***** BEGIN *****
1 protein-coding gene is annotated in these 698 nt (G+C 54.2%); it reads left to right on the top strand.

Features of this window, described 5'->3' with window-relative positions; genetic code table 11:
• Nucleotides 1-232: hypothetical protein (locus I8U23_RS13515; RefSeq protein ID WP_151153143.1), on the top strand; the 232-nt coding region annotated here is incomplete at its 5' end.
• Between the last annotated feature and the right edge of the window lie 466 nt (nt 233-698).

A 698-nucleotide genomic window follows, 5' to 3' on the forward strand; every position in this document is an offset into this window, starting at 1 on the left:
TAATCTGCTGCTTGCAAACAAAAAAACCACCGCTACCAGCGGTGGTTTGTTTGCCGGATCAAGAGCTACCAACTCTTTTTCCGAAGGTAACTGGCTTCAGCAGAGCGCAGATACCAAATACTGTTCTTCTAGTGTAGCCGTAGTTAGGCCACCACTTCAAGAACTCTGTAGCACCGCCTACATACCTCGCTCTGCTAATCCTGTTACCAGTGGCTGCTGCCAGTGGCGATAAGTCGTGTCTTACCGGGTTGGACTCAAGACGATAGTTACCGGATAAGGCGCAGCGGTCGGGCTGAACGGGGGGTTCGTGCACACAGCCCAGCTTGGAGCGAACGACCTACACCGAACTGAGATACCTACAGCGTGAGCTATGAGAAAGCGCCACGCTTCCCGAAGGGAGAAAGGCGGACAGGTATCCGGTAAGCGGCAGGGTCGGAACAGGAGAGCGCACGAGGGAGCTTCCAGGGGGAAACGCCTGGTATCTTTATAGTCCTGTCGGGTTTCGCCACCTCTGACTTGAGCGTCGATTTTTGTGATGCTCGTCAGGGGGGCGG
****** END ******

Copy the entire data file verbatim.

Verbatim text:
1 protein-coding gene is annotated in these 698 nt (G+C 54.2%); it reads left to right on the top strand.

Features of this window, described 5'->3' with window-relative positions; genetic code table 11:
• Nucleotides 1-232: hypothetical protein (locus I8U23_RS13515; RefSeq protein ID WP_151153143.1), on the top strand; the 232-nt coding region annotated here is incomplete at its 5' end.
• Between the last annotated feature and the right edge of the window lie 466 nt (nt 233-698).

A 698-nucleotide genomic window follows, 5' to 3' on the forward strand; every position in this document is an offset into this window, starting at 1 on the left:
TAATCTGCTGCTTGCAAACAAAAAAACCACCGCTACCAGCGGTGGTTTGTTTGCCGGATCAAGAGCTACCAACTCTTTTTCCGAAGGTAACTGGCTTCAGCAGAGCGCAGATACCAAATACTGTTCTTCTAGTGTAGCCGTAGTTAGGCCACCACTTCAAGAACTCTGTAGCACCGCCTACATACCTCGCTCTGCTAATCCTGTTACCAGTGGCTGCTGCCAGTGGCGATAAGTCGTGTCTTACCGGGTTGGACTCAAGACGATAGTTACCGGATAAGGCGCAGCGGTCGGGCTGAACGGGGGGTTCGTGCACACAGCCCAGCTTGGAGCGAACGACCTACACCGAACTGAGATACCTACAGCGTGAGCTATGAGAAAGCGCCACGCTTCCCGAAGGGAGAAAGGCGGACAGGTATCCGGTAAGCGGCAGGGTCGGAACAGGAGAGCGCACGAGGGAGCTTCCAGGGGGAAACGCCTGGTATCTTTATAGTCCTGTCGGGTTTCGCCACCTCTGACTTGAGCGTCGATTTTTGTGATGCTCGTCAGGGGGGCGG